Getting from Dublin Airport into the city center is quite easy and although the choices are limited, first-time visitors don't have to fret over an overwhelming number of transit options upon arrival. Dublin Airport is only six miles outside of the city center, much closer than other international airports in major cities. Travelers can choose between the fast option—taking a car—or the cheap option—taking a bus. Buses don't take much more time than a taxi nor are taxis unreasonably priced, so the best option really depends on you.
|Bus||30 minutes||from $4||Travelers on a budget|
|Car||20 minutes||from $27||Door-to-door convenience|
What Is the Cheapest Way to Get From Dublin Airport to Dublin?
Arriving travelers can use Dublin public transit buses and private coach companies to reach the city center at all hours of the day for as little as $4. The local city buses are the cheapest option and lines 16 and 41 both stop at the airport before heading downtown, completing the journey in roughly 45 minutes. Tickets can be purchased directly on the bus using local coins and with the exact fare, which is 3.30 euros.
For a quicker ride and to not worry about having exact change for the fare, you can pre-purchase tickets for either one of the two express buses that are also available. Airlink is a city bus that goes directly from the airport to Dublin city center and Aircoach is a private company that does the same. Using either express bus you'll get to downtown Dublin in about 30 minutes and both of them cost roughly $8 for a one-way journey. However, if you buy tickets online in advance and choose a roundtrip journey, the price comes out to the same as the local bus.
What Is the Fastest Way to Get From Dublin Airport to Dublin?
The only other option for getting from Dublin Airport into the city center is to take a car, whether you hail a cab or rent your own. The airport is only six miles away from the center of Dublin, so the journey by car takes about 20 minutes if you don't hit traffic. Regulated taxis are the only option for hiring a vehicle since no ride-sharing apps—such as Uber or Lyft—are available in Ireland. All taxis are metered and trips start at about $27 to most downtown locations, although rush hour can drive the price up if you're sitting in traffic.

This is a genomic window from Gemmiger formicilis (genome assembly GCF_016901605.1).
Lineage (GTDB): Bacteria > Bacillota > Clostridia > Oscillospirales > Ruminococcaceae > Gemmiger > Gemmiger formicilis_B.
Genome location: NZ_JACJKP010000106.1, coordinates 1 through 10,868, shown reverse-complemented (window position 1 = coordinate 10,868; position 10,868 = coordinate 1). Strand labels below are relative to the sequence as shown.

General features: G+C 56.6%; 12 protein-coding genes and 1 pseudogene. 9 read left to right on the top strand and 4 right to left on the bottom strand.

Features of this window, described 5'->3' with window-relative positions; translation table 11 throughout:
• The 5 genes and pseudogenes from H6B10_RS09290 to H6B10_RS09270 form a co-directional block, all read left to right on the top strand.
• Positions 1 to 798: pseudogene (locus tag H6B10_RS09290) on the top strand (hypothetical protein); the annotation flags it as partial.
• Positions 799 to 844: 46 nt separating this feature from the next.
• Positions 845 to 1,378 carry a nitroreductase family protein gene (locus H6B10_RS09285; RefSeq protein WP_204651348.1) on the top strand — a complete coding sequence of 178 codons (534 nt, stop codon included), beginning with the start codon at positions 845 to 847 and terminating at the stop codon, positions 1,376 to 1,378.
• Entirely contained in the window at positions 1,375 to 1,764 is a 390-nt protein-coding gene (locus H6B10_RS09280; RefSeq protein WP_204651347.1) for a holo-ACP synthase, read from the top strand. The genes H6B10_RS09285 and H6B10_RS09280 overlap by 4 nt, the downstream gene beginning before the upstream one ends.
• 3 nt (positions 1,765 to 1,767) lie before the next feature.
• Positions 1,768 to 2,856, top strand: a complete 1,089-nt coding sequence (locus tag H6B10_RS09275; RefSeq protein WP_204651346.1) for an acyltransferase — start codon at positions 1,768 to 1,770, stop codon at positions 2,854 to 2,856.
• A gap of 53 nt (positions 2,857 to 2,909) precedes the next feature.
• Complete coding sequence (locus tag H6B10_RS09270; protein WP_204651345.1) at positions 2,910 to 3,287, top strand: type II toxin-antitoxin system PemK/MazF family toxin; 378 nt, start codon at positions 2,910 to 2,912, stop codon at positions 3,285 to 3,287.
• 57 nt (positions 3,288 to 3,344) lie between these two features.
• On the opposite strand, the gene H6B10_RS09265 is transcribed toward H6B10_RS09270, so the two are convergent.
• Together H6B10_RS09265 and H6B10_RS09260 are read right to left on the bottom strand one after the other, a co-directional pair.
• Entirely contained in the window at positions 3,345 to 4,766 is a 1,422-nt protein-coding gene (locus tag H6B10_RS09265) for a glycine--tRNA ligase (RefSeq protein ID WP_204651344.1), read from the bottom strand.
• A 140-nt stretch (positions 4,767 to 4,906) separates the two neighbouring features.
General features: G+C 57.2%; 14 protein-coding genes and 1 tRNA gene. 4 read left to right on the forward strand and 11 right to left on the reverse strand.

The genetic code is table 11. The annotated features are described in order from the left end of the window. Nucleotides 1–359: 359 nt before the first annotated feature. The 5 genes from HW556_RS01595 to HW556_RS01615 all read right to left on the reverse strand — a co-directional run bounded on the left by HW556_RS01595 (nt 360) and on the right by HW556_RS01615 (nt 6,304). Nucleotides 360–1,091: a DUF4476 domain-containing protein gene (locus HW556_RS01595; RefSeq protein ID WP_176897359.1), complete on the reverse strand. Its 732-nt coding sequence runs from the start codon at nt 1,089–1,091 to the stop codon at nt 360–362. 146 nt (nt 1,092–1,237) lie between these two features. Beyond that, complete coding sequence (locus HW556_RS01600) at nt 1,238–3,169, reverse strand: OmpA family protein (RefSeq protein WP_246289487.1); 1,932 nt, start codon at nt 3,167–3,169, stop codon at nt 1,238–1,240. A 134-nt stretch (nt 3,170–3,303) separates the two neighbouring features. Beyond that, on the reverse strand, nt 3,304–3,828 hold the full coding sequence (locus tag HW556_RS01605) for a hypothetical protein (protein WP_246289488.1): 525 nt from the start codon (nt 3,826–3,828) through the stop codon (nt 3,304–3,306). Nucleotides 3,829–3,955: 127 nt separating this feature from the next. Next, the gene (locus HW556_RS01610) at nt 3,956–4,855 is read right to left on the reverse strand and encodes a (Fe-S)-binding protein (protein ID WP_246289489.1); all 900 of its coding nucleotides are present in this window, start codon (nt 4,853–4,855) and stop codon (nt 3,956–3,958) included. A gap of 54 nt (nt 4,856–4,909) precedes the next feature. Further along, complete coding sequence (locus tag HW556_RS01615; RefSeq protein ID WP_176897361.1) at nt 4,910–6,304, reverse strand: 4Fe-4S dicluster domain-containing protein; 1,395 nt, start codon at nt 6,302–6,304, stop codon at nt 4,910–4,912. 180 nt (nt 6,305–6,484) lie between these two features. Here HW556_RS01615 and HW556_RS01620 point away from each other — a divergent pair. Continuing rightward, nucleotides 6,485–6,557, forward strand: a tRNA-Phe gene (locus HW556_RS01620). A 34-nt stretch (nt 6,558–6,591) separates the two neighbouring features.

Ireland is a country made for road trips, and many travelers rent cars upon arrival to freely explore the country without depending on buses or other transit. However, if you're spending even one night in Dublin, you should wait until you're ready to embark on to the next city before picking up a vehicle. Parking in the city center is difficult, expensive, and more of a hassle than anything else. You can easily traverse Dublin on foot, so you'll just be paying for a car that you're not even using.
When Is the Best Time to Travel to Dublin?
Traveling from the airport into Dublin is usually a quick and painless journey, but if you arrive during rush hour it can more than double the amount of time it would normally take. The morning weekday commute is the busiest time as residents from all of the nearby suburbs pour into the city. The bus will be slower during this time, but at least you don't need to worry about a soaring taxi meter.
In Ireland, you can find rain and fog at any time of the year, but the summer months are when you're most likely to enjoy warm, sunny days. It's also when Dublin is most crowded as backpackers and students flock into the city. If you go in spring, the cold of winter has dissipated and the summer hoards have yet to arrive. Plus, the country is at its most lush and green in April and May.
What Is There to Do in Dublin?
First-time visitors to Dublin are often blown away by its beautiful quays, lively ambiance, and the natural friendliness of the locals. Dublin Castle isn't the biggest or most impressive castle in Europe, but it dates back to Viking times and is one of the most important buildings in Ireland. Trinity College was founded by the original Queen Elizabeth and you shouldn't miss it, not just for its impressive architecture but also its monumental library, home to the nearly 2,000-year-old Book of Kells. Even though you can visit Irish pubs all over the world, it isn't the same as downing a pint in an Irish pub in Ireland. Temple Bar is the most famous, but you'll get a more local experience at one of the other downtown locales. And for the true fans of Irish beverages, the Guinness and Jameson factories are obligatory stops. Not only will you learn about the process of how these iconic drinks are made, but you're likely to leave a bit tipsy.